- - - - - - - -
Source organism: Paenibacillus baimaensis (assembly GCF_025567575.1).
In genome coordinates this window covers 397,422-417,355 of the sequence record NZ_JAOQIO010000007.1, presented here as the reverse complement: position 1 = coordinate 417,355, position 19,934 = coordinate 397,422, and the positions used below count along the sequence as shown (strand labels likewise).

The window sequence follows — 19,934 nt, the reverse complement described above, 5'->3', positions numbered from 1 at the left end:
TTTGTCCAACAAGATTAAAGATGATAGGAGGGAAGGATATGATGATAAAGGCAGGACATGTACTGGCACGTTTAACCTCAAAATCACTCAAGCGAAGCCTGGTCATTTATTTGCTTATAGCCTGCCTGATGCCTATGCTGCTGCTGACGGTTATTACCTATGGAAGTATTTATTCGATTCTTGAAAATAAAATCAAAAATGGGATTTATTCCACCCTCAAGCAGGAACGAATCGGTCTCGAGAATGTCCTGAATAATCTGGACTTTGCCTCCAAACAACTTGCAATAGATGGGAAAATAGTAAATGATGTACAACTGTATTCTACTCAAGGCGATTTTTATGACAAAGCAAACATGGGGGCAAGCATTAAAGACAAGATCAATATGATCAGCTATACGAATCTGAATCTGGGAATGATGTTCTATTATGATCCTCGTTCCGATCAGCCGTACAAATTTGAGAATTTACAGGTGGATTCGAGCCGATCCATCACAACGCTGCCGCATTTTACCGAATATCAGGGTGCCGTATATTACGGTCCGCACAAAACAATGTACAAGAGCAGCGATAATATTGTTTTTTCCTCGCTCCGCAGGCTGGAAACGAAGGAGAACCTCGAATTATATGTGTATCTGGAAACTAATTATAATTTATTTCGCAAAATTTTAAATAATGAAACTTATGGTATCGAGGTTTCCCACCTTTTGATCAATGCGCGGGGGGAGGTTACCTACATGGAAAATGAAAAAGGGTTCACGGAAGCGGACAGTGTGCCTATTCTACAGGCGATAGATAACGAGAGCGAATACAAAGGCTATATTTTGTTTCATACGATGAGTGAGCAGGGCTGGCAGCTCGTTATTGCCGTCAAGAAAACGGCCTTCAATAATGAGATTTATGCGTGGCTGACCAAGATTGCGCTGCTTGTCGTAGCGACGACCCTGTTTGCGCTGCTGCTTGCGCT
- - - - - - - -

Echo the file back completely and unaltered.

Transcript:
Source organism: Paenibacillus baimaensis (assembly GCF_025567575.1).
In genome coordinates this window covers 397,422-417,355 of the sequence record NZ_JAOQIO010000007.1, presented here as the reverse complement: position 1 = coordinate 417,355, position 19,934 = coordinate 397,422, and the positions used below count along the sequence as shown (strand labels likewise).

The window sequence follows — 19,934 nt, the reverse complement described above, 5'->3', positions numbered from 1 at the left end:
TTTGTCCAACAAGATTAAAGATGATAGGAGGGAAGGATATGATGATAAAGGCAGGACATGTACTGGCACGTTTAACCTCAAAATCACTCAAGCGAAGCCTGGTCATTTATTTGCTTATAGCCTGCCTGATGCCTATGCTGCTGCTGACGGTTATTACCTATGGAAGTATTTATTCGATTCTTGAAAATAAAATCAAAAATGGGATTTATTCCACCCTCAAGCAGGAACGAATCGGTCTCGAGAATGTCCTGAATAATCTGGACTTTGCCTCCAAACAACTTGCAATAGATGGGAAAATAGTAAATGATGTACAACTGTATTCTACTCAAGGCGATTTTTATGACAAAGCAAACATGGGGGCAAGCATTAAAGACAAGATCAATATGATCAGCTATACGAATCTGAATCTGGGAATGATGTTCTATTATGATCCTCGTTCCGATCAGCCGTACAAATTTGAGAATTTACAGGTGGATTCGAGCCGATCCATCACAACGCTGCCGCATTTTACCGAATATCAGGGTGCCGTATATTACGGTCCGCACAAAACAATGTACAAGAGCAGCGATAATATTGTTTTTTCCTCGCTCCGCAGGCTGGAAACGAAGGAGAACCTCGAATTATATGTGTATCTGGAAACTAATTATAATTTATTTCGCAAAATTTTAAATAATGAAACTTATGGTATCGAGGTTTCCCACCTTTTGATCAATGCGCGGGGGGAGGTTACCTACATGGAAAATGAAAAAGGGTTCACGGAAGCGGACAGTGTGCCTATTCTACAGGCGATAGATAACGAGAGCGAATACAAAGGCTATATTTTGTTTCATACGATGAGTGAGCAGGGCTGGCAGCTCGTTATTGCCGTCAAGAAAACGGCCTTCAATAATGAGATTTATGCGTGGCTGACCAAGATTGCGCTGCTTGTCGTAGCGACGACCCTGTTTGCGCTGCTGCTTGCGCT